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Playing Nicely in the Sandbox


For as long as I have worked in the home health care arena, there has been friction between the nursing and business office departments within home care agencies. I suspect this occurs in any business setting where two departments working towards different goals are dependent upon each other for success. As a nurse, I can be quite flippant to a biller who wants me to review an OASIS assessment when I have three additional patients getting out of the hospital in the same 24 hour period. And I suspect billers who are billing next to nothing because of incomplete assessments do not feel very kindly towards nurses.

In a good agency, a low level of friction is actually good. People are challenged by others, reminded that their work impacts the entire agency and things tend to get dropped less frequently. When the friction escalates to a level nearing hostility, agencies can be crippled.

And this situation is not unique to agencies. Almost every agency at one time or another has a period where the level of hostility between clinical and business operations is unhealthy. Here are some of the things that I have found to help.

  1. Email. How simple is that? Emails requesting information create records. It is one thing to ask a nurse to please come to the office to complete an assessment. It is a request that is easily forgotten. An email on the other hand, stays in the inbox until the nurse has time to read email and it creates evidence that the office staff did in fact contact the nurse.
  2. Weekly meetings. At least once a week, department heads should get together and discuss outstanding issues. This may include late paperwork submissions, end of episode billing issues, incorrect and incomplete paperwork. Weekly minutes with action items should be created and reviewed at subsequent meetings. Marketers can often assist if they are involved.
  3. Develop indicators for each department. Not every agency can adhere to the same indicators but in general, management needs to know:
    1. How long between admit/recert and dropping raps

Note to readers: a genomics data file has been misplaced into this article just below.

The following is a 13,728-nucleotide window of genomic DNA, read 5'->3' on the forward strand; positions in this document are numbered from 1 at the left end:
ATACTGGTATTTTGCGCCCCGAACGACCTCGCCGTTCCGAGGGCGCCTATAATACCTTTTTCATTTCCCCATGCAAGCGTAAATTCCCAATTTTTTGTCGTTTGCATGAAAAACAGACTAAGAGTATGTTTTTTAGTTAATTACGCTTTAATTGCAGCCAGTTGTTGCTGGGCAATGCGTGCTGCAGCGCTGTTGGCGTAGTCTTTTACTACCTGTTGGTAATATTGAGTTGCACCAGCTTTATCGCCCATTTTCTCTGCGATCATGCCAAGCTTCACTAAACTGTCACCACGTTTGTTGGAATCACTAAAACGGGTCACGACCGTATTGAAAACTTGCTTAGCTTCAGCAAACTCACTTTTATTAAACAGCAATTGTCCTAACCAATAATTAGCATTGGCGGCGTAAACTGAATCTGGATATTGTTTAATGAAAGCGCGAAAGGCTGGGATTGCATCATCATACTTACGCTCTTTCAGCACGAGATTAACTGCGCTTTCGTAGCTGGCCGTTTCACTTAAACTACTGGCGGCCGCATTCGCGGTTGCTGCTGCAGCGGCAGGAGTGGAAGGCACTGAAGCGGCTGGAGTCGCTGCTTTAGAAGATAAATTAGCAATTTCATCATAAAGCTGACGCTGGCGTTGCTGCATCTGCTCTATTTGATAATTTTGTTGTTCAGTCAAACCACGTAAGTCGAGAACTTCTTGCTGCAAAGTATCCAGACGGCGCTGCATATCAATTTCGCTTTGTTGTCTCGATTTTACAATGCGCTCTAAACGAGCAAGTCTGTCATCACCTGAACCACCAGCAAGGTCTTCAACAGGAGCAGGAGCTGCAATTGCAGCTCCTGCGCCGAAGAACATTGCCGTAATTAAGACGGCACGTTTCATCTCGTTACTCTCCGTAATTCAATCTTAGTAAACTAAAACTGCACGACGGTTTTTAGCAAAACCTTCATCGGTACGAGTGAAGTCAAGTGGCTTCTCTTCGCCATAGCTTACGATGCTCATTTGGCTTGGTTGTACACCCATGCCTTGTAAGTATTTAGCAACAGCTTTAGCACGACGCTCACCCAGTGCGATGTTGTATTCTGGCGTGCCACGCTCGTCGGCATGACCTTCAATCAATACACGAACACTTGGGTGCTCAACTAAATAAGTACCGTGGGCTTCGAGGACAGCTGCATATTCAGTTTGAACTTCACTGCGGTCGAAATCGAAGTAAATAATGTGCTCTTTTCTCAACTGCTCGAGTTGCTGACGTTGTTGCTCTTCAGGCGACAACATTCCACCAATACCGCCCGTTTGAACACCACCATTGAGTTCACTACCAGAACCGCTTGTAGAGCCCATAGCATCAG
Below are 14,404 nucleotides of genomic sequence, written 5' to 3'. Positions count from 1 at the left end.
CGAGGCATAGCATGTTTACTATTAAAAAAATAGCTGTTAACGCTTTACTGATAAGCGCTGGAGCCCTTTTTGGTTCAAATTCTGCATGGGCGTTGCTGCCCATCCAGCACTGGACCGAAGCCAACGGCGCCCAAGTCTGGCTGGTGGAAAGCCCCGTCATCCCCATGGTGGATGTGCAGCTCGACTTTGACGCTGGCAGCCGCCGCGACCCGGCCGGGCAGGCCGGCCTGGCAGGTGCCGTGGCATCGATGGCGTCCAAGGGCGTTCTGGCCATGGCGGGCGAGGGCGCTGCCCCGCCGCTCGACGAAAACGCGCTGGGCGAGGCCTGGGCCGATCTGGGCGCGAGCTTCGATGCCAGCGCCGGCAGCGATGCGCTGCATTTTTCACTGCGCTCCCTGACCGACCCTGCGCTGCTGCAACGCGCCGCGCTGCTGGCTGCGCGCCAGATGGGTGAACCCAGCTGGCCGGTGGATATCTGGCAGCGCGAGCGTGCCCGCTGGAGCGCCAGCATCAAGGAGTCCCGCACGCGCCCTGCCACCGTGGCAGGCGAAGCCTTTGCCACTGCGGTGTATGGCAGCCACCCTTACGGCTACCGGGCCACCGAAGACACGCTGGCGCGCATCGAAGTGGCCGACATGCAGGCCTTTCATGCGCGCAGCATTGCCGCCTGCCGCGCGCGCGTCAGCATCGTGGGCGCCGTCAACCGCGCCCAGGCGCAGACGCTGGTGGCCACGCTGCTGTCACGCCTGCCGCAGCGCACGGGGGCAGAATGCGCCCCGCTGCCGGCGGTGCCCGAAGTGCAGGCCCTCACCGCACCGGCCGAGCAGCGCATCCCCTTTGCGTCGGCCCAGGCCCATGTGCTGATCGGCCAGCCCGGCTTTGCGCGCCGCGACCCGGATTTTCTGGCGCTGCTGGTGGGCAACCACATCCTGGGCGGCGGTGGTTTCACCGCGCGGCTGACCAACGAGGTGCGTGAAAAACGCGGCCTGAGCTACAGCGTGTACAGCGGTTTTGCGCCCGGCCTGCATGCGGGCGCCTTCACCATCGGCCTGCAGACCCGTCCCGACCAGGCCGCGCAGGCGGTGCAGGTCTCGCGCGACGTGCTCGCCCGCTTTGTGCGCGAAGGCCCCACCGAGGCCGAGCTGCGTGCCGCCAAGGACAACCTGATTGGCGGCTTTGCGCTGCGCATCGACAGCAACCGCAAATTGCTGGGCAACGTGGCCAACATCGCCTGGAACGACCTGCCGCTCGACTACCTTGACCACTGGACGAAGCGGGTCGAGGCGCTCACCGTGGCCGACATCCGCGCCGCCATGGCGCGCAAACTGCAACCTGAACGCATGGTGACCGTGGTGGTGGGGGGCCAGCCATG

2. Average length of time before a 485 is sent to the MD
    3. Number of times an admit or recert packet is returned for corrections
    4. How long it is taking for paperwork to be brought to the office from the field
    5. How many claims require corrections

When the friction gets to the breaking point, agencies are often forced to make very painful decisions. A time consuming but often effective way to get the two warring factions to understand each other and work together is to have them shadow each other. All business office people should ride along with nurses for a day or two and all nurses should sit in with the office staff. When the two sides are able to actually experience how inefficiencies affect the agency, support from both sides may be exponentially increased.

When all else fails, call a consultant. I know a good one if you need a name. But ultimately, it all comes down to playing nicely in the sandbox.

Your suggestions are most welcome. Please post below or email us.

2 Comments Post a comment
  1. I must agree with you observation of “low level” friction being a good thing. Keeping everyone reminded that each person is dependant on the other for a successful outcome. I think clinicians understand this concept and and so do billing/office staff. Makes for a happy, healty and successful company.

    Like

    August 5, 2010
  2. Maurice #

    Great points. Weekly meetings with an agreed upon metric(s) can really diminish friction.

    Like

    August 20, 2010

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